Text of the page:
The 4 percent increase in spending is a good start down a fiscally responsible path. I am pleased that President Bush forced some hard decisions to be made but still developed a budget for EPA that will allow the Agency to continue to focus on cleaning up and protecting our environment.


That being said, there are a few issues in this budget proposal that I would like to address today. For example, October 30, 2002 marked the 30th Anniversary of the Clean Water Act. The Anniversary is not only a cause for celebration, but also a cause to recommit ourselves to achieving the goals of the Act. We have come a long way since the passage of the Clean Water Act in 1972. But we still have a long way to go. For example, approximately 45 percent of U.S. waters are still not clean enough for fishing or swimming.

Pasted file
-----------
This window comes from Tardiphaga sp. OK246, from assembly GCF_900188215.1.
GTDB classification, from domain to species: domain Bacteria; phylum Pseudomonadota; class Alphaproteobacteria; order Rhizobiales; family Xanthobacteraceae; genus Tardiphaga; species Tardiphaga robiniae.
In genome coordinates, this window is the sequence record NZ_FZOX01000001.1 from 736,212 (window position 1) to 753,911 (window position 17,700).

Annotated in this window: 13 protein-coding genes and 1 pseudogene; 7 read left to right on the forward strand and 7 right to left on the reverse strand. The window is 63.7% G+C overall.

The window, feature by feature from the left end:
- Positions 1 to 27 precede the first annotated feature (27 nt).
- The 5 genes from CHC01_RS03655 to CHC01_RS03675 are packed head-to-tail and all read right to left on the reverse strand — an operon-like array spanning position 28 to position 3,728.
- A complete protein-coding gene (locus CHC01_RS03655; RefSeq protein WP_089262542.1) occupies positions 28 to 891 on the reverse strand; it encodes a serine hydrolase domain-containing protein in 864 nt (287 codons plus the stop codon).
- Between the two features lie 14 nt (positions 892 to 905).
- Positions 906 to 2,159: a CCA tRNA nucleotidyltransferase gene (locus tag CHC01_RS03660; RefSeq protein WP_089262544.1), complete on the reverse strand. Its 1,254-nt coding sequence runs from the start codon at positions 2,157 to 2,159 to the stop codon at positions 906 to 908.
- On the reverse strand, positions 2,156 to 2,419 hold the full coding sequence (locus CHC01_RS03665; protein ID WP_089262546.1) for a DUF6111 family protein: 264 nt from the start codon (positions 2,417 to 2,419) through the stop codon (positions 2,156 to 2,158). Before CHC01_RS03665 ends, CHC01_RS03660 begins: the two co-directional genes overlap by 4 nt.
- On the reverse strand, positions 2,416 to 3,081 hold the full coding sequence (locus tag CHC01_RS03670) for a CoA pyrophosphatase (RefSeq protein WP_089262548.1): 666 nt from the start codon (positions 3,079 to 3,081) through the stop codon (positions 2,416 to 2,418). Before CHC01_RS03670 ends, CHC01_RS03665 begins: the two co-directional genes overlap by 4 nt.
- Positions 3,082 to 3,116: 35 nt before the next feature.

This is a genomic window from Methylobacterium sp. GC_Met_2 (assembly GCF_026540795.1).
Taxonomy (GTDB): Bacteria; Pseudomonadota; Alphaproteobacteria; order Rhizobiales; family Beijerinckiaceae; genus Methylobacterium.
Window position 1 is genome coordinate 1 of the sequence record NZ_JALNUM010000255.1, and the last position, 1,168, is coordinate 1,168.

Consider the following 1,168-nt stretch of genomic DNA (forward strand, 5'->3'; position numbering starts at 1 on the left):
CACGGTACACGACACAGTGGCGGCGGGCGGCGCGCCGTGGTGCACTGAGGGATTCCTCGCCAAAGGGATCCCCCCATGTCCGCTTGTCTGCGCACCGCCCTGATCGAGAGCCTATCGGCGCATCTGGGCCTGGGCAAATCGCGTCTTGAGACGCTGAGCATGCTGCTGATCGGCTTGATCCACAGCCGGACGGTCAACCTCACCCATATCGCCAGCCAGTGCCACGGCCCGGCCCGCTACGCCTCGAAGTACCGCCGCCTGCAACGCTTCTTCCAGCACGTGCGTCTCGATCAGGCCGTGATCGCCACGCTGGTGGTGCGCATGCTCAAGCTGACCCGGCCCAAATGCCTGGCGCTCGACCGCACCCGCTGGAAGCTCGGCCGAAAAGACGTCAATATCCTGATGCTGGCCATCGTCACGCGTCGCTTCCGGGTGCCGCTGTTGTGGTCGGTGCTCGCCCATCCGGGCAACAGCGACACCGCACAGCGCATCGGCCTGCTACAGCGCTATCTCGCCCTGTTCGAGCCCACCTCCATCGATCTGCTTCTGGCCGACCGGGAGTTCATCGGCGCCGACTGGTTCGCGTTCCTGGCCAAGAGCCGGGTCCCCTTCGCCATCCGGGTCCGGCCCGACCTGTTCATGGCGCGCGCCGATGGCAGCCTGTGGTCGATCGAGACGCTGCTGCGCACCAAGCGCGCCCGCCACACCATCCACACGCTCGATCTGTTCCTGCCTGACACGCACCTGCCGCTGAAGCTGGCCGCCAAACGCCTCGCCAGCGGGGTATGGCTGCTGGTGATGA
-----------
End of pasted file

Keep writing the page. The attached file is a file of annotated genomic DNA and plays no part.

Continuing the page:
Clean water has been a priority of mine ever since I was elected to the Ohio General Assembly in 1967 and made a commitment to stop the deterioration of Lake Erie and to wage what I call the “Second Battle of Lake Erie.” I have continued that fight throughout my career.


Last year, I worked with my colleagues in this Committee and in the Congress to pass the Great Lakes Legacy Act to cleanup contaminated sediments. While I am pleased that the President recognizes the importance of this natural resource to the nation by including $15 million in the budget for this program, this funding is well below the $54 million authorized. I intend to send a letter to the appropriators asking them to fully fund the Great Lakes Legacy Program.